Each year the London-based data science company Altmetric releases a ranking of the 100 most popular research articles of the past 12 months - based on their analysis of "online activity around scholarly literature".

Instead of just looking at the number of academic citations and other stuff that researchers deem important within their own circles, here we have an interesting gauge of which studies the public was most interested in last year.

"This year's list features papers published in 45 different journals, with the journal Science appearing more than any other single title (12 times)," writes Altmetric's Inez van Korlaar on the company's blog.

So, here are the top 10 papers from the Altmetric ranking, captured over the past year between 15 November 2017 and 2018.

10. The biomass distribution on Earth

In May, the world received the most comprehensive study of our planet's living biomass ever completed, published in PNAS.

As it turns out, humans account for only about 0.01 percent of life on Earth, putting our outsized impact on this ball of rock in an entirely new perspective - you can read our summary of this research right here.

9. Global warming transforms coral reef assemblages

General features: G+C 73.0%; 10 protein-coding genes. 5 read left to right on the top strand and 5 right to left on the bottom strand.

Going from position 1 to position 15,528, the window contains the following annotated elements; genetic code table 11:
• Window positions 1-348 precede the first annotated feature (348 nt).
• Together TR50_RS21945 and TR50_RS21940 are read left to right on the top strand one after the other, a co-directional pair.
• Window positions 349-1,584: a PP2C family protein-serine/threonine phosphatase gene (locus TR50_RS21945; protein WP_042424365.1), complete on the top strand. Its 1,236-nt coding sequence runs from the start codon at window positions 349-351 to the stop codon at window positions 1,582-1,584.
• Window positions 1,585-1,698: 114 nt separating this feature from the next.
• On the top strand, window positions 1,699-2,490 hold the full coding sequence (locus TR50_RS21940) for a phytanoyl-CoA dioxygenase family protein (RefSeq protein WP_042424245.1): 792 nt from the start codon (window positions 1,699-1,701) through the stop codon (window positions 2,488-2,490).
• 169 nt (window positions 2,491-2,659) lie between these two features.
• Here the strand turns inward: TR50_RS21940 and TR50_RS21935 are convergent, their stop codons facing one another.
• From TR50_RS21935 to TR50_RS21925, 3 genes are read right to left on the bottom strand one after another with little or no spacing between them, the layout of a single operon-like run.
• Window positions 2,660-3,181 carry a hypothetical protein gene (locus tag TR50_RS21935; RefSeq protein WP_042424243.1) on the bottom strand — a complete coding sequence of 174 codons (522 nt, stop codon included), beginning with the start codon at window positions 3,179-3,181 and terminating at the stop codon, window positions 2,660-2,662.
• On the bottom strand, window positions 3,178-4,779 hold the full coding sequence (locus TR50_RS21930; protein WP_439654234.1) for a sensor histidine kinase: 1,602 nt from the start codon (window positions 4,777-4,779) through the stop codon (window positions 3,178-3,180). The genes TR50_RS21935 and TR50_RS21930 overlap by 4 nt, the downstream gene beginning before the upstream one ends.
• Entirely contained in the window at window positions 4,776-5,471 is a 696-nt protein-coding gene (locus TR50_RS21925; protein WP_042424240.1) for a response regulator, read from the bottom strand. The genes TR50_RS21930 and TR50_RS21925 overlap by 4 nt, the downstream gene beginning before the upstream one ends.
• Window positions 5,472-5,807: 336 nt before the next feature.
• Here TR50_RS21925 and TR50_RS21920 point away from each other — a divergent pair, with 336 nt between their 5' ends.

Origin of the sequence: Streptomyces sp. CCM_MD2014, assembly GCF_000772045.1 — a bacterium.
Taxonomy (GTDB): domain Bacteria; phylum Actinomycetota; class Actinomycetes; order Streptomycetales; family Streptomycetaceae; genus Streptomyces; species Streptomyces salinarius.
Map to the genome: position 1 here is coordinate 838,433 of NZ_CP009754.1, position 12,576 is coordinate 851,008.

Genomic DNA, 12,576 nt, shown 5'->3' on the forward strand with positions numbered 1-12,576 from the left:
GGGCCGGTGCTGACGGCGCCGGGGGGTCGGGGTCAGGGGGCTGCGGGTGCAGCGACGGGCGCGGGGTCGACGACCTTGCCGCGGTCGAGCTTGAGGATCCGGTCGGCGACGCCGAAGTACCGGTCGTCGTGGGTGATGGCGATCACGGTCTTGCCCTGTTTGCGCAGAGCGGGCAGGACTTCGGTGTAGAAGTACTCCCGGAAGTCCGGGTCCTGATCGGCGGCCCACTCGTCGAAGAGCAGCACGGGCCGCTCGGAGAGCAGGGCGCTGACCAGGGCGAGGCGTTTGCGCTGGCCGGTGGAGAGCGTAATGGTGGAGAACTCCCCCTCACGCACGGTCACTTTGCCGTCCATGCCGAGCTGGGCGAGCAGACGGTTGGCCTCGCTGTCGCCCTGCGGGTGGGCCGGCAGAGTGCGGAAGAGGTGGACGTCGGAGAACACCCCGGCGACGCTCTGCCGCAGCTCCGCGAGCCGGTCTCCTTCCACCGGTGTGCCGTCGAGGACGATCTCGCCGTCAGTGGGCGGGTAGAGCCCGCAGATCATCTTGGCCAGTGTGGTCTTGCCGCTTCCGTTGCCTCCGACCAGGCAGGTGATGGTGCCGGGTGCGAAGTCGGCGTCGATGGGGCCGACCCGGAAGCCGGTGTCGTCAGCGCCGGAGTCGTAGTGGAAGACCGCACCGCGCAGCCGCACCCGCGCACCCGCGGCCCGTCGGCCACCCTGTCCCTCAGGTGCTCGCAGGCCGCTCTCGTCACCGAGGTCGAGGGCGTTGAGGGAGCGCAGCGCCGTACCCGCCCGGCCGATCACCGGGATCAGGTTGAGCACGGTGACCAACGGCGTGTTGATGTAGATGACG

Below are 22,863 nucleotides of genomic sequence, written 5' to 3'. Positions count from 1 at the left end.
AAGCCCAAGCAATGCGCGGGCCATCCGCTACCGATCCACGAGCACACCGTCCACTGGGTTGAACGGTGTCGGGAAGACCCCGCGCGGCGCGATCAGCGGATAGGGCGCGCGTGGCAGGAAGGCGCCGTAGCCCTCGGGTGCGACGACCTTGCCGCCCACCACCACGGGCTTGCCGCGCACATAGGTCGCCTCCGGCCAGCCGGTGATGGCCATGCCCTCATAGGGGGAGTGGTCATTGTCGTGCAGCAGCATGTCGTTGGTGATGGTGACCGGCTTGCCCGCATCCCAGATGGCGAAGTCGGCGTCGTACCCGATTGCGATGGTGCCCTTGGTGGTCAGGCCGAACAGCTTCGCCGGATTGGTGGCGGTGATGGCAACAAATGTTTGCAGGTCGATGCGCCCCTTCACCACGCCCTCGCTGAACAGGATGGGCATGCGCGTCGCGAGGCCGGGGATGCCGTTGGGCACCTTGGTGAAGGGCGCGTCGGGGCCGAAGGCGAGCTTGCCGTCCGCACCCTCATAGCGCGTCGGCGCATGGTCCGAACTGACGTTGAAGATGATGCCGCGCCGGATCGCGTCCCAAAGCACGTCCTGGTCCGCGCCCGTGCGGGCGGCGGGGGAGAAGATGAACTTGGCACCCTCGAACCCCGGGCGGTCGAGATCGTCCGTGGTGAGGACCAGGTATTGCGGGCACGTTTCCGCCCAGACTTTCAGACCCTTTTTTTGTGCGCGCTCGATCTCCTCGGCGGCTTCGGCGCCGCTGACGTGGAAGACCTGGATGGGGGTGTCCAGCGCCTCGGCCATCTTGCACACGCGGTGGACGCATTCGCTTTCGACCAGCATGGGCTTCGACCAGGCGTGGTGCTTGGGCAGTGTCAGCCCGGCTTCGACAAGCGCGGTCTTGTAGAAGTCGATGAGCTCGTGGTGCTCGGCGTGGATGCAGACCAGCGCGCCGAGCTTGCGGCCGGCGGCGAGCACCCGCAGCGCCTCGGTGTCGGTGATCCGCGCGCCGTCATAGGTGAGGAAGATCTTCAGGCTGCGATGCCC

Published in April, this study in Nature revealed the true scale of damage that global warming has caused in the Great Barrier Reef.

The "surprising and alarming results" showed that recent mass bleaching events of this coral ecosystem dramatically changed parts of the reef structure, and provided the first record of surprisingly rapid coral deaths.

8. Complementary Medicine, Refusal of Conventional Cancer Therapy, and Survival Among Patients With Curable Cancers

In this cohort study of 1.9 million patients, published in JAMA Oncology, researchers discovered that people who use complementary medicine - stuff like herbs, acupuncture and the like - were more likely to refuse conventional treatments.

Sadly, they also found that this reliance on complementary medicine meant a 2-fold greater risk of dying, compared with patients who did not use complementary medicine.